As alternative power systems for trucks come into play the driving experience is going to change, so PowerTorque took a couple of examples out on the road to find out what it is like driving the SEA Electric truck.
PowerTorque jumped at the chance to drive some of the new electric trucks coming on line from SEA Electric. In this case the trucks were a Hino 500 crane truck and a 300 fitted with a drop side body.
Although limited, the drive was a chance to look into the future of truck driving in the urban environment.
The way these trucks have been designed make it a very similar to a driver’s experience in a diesel truck is the way the vehicle is started. The driver simply jumps in sits in the driver seat, puts the key in the ignition, turns it on and then turns ia little farther for three seconds to activate the system. This is exactly the same set of actions that driver would do when turning on a diesel engine truck, increasing that sense of familiarity.
In PowerTorque’s limited experience in driving electric trucks, the fact of the matter is there is very little to tell in terms of comparing the experiences. All electric motors have the same torque characteristics, as soon as the driver put their foot on the accelerator, they have full torque available, all of the way through the rev range.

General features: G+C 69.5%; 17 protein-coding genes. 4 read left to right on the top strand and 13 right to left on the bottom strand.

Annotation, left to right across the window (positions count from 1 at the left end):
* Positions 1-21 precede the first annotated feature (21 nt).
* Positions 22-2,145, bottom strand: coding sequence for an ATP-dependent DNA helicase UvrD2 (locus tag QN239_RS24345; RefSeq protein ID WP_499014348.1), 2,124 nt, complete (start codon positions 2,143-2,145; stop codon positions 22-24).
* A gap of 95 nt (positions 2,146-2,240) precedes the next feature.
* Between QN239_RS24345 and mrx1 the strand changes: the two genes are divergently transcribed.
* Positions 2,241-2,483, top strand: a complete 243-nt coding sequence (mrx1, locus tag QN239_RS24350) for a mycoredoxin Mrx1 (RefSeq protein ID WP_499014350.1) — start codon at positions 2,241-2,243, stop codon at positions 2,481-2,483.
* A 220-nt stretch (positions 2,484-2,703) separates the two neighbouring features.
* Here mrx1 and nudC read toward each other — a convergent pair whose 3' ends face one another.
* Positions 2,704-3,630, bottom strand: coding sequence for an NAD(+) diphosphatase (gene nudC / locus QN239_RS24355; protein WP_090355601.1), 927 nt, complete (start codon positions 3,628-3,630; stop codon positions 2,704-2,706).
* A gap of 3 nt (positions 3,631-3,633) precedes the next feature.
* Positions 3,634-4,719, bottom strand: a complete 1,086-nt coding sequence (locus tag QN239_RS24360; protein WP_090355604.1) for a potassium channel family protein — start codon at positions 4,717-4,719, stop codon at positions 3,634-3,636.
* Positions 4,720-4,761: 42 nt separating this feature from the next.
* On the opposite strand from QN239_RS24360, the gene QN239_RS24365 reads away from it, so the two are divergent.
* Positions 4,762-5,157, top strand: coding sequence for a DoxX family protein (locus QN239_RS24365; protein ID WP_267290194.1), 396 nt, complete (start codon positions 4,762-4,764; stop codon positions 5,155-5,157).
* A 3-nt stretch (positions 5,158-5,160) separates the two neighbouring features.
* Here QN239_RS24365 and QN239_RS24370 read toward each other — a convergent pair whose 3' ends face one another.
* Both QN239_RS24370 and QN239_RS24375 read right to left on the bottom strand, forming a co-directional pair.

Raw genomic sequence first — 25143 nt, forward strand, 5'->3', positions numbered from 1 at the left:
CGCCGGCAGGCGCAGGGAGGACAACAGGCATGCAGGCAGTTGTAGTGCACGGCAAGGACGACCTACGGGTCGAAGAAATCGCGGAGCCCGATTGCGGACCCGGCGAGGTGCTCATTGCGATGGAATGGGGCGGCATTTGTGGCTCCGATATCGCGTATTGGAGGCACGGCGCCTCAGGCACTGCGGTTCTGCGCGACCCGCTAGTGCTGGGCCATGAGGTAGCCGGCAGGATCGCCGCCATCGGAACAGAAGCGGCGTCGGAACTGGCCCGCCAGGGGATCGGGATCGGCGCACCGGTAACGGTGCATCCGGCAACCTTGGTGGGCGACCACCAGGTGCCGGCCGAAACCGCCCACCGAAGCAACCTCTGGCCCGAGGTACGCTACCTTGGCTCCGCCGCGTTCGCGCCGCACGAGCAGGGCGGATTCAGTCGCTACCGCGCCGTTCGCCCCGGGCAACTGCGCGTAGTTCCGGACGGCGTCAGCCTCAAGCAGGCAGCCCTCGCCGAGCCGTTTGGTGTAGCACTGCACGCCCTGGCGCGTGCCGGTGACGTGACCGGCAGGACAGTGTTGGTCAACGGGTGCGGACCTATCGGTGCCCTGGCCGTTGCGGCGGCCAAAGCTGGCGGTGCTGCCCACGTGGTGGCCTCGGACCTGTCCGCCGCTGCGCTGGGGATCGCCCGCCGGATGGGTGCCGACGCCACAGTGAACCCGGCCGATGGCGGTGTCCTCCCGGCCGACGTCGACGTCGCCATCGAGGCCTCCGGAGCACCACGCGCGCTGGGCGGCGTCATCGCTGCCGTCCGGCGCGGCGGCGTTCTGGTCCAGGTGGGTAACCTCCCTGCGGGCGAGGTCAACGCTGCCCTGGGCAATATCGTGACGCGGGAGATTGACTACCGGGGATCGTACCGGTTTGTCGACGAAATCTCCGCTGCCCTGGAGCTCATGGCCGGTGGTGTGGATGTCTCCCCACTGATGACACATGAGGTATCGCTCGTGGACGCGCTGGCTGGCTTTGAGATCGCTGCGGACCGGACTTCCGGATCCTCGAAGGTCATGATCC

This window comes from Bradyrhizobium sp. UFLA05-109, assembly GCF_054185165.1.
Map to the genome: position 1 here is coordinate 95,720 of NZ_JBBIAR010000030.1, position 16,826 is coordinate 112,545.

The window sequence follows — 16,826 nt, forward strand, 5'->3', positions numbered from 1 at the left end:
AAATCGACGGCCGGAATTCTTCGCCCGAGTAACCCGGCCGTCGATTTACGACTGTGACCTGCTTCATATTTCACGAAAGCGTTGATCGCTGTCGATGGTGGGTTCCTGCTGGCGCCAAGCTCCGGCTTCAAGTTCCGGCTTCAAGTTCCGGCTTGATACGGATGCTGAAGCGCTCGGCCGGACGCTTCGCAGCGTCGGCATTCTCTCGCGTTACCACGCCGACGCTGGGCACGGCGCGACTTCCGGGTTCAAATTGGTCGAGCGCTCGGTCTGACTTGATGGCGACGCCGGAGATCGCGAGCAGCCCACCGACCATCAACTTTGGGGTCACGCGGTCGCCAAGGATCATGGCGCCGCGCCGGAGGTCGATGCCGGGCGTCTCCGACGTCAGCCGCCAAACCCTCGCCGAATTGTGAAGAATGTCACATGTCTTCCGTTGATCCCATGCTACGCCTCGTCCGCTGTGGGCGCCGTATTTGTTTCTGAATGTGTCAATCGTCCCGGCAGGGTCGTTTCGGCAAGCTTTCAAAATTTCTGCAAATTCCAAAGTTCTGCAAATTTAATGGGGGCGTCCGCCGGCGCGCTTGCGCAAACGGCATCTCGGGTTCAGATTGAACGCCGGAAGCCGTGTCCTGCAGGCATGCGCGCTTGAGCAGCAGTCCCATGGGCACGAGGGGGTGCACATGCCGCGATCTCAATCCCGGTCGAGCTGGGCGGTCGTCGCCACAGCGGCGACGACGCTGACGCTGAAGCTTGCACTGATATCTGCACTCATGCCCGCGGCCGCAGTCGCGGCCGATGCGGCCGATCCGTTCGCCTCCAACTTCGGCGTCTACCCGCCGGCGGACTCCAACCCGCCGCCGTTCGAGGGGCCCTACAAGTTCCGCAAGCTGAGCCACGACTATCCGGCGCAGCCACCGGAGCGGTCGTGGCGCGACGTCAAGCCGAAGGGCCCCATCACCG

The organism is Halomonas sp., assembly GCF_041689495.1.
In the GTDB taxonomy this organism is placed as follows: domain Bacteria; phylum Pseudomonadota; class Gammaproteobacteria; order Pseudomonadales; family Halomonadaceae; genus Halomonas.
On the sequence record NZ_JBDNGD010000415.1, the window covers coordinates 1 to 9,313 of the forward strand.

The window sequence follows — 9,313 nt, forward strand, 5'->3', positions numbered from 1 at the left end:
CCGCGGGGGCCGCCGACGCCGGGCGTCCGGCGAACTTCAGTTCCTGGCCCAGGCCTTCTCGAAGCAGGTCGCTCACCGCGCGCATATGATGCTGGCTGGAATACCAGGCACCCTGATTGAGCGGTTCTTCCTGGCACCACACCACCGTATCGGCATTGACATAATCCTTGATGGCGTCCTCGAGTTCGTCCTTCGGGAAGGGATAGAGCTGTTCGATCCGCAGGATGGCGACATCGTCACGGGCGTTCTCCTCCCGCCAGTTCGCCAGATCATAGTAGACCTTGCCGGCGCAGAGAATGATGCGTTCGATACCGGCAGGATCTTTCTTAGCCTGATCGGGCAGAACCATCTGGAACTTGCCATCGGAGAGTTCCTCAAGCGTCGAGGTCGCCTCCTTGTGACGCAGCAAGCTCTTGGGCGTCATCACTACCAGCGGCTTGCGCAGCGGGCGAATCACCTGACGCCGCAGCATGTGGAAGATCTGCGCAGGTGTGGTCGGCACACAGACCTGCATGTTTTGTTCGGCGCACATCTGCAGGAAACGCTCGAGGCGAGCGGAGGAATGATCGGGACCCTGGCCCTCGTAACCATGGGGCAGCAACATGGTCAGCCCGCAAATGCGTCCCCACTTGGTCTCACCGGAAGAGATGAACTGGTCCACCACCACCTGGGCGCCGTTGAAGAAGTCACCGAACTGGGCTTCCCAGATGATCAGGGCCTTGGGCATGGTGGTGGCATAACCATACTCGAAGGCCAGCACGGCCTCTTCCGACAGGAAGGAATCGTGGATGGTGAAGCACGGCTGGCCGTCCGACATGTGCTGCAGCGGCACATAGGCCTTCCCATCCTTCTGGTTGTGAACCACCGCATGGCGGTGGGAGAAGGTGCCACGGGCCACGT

One of the aspects of the electric truck which particularly impressed is the retardation available when the driver takes the foot off the accelerator. This is adjustable with a stalk on the steering column, exactly where the current exhaust brake control is located.
In fact this retardation performs the same function for the driver’s point of view, but from the truck’s point of view it is the valuable regenerative charging of the battery, which is taking place at the same time, and which has value for the truck’s range.
There has clearly been plenty of work being done on the way the computer controls the power system. This iteration of the SEA system feels a lot smoother when the truck takes off and slows down than an earlier model tested a couple of years ago.
This is the area where a lot of the ground work will be done to improve the acceptability of these vehicles on the market. We have seen a similar development over the years with the hybrid trucks which are in the Australian market, from Hino.
As the control system becomes smarter, the experience from the driver’s point of view becomes more normal and intuitive. There is nothing strange about the behaviour of the vehicle in response to input from the driver.
The basic principles of an electric truck are so simple and the fact that there is no need to match a transmission to an engine or accelerator input from the driver to the engines capabilities, means that just about every electric truck will feel very similar. Also, the NVH, noise vibration and harshness, measure of a driving experience will also be very similar, because of the smoothness and similarity in driveline behaviour.
Read the full article at Power Torque published on October 4, 2021.